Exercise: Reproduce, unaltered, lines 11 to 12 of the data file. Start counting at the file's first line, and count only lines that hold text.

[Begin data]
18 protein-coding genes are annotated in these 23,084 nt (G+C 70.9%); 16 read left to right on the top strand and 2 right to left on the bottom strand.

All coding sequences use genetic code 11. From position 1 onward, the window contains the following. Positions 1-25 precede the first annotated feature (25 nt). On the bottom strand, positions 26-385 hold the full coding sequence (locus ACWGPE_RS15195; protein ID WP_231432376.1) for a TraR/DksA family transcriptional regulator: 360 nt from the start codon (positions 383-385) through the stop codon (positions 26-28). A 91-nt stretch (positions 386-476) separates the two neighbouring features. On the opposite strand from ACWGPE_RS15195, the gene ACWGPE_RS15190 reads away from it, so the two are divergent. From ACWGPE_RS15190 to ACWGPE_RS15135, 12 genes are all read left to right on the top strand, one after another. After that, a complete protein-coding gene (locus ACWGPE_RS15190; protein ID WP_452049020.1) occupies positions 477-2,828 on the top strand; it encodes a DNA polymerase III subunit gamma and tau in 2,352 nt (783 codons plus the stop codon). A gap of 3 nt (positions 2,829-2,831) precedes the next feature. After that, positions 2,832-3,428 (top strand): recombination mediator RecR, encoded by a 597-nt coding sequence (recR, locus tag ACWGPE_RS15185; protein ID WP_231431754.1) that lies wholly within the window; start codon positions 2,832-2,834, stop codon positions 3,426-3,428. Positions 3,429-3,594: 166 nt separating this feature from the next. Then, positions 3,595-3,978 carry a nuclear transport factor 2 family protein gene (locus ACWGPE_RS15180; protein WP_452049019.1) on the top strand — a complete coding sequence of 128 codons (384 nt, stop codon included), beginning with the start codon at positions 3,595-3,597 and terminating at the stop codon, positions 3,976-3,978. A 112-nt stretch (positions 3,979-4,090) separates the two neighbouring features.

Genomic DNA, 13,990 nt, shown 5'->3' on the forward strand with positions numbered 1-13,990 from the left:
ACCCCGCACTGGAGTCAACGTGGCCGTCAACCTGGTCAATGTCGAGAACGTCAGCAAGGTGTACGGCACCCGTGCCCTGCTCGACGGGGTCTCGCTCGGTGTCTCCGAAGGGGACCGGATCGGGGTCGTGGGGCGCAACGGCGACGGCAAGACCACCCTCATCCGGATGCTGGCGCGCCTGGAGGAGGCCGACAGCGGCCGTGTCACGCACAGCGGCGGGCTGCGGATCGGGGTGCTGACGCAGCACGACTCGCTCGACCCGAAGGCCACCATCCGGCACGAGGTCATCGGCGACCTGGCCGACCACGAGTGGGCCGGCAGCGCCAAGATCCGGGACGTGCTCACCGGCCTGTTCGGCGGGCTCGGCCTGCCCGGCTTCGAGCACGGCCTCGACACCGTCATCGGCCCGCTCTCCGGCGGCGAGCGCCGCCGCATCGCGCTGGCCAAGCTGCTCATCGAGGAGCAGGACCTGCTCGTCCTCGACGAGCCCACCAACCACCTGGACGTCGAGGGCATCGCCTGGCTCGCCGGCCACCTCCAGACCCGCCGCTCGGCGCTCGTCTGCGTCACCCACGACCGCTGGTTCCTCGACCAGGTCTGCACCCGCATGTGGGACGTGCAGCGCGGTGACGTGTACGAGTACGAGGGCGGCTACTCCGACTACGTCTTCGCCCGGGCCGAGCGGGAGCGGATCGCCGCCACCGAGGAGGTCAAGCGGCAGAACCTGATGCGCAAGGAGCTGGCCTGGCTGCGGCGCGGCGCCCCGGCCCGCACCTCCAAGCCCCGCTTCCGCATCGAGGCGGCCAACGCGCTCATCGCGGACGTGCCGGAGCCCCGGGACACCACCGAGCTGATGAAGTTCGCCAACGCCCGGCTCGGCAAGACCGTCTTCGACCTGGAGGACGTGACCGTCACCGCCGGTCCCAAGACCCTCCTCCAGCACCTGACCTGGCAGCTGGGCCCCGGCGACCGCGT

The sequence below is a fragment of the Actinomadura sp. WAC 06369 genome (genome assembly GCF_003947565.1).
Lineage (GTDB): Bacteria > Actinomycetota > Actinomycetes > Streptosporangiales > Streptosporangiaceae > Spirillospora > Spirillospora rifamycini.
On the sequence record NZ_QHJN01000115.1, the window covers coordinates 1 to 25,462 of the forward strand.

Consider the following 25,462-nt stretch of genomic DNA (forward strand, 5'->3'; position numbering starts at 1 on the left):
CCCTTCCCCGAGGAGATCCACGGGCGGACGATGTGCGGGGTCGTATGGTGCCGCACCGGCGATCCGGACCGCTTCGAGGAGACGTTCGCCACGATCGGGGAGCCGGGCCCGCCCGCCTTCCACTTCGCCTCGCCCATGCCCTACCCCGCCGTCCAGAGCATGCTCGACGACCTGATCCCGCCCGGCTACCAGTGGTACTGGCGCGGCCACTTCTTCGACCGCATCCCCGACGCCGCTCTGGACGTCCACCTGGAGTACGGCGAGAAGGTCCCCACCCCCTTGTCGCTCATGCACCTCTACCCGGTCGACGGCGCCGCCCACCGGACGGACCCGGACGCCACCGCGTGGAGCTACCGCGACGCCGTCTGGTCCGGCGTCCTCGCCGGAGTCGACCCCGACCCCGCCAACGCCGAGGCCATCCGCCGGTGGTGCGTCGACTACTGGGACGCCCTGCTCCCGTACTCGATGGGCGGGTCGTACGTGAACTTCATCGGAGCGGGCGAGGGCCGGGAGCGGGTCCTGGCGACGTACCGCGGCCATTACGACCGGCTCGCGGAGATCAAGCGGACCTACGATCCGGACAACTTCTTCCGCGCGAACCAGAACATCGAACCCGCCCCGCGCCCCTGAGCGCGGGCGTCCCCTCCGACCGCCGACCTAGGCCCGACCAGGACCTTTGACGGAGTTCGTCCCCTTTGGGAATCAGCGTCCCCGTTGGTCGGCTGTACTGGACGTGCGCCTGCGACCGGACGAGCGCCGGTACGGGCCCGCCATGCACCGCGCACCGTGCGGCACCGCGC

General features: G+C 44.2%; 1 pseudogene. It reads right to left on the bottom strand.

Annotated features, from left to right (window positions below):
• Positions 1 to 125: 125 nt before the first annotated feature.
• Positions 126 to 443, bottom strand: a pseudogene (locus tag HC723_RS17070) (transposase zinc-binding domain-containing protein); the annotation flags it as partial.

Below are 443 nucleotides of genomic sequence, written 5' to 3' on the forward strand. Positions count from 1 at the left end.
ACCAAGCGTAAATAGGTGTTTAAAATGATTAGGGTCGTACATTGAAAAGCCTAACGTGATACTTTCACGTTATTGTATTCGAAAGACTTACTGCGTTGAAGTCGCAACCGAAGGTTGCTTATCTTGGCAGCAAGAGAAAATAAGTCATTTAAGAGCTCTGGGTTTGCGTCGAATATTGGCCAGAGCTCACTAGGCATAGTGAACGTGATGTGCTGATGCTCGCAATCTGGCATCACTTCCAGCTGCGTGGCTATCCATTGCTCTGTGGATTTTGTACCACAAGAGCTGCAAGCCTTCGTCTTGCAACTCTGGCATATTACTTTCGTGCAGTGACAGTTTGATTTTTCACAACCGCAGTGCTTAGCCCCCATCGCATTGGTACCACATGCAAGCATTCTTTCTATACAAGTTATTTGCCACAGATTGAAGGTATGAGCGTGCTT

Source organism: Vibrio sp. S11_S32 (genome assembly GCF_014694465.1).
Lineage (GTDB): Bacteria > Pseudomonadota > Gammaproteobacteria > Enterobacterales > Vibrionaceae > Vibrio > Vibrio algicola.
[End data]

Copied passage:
Annotated features, from left to right (window positions below):
• Positions 1 to 125: 125 nt before the first annotated feature.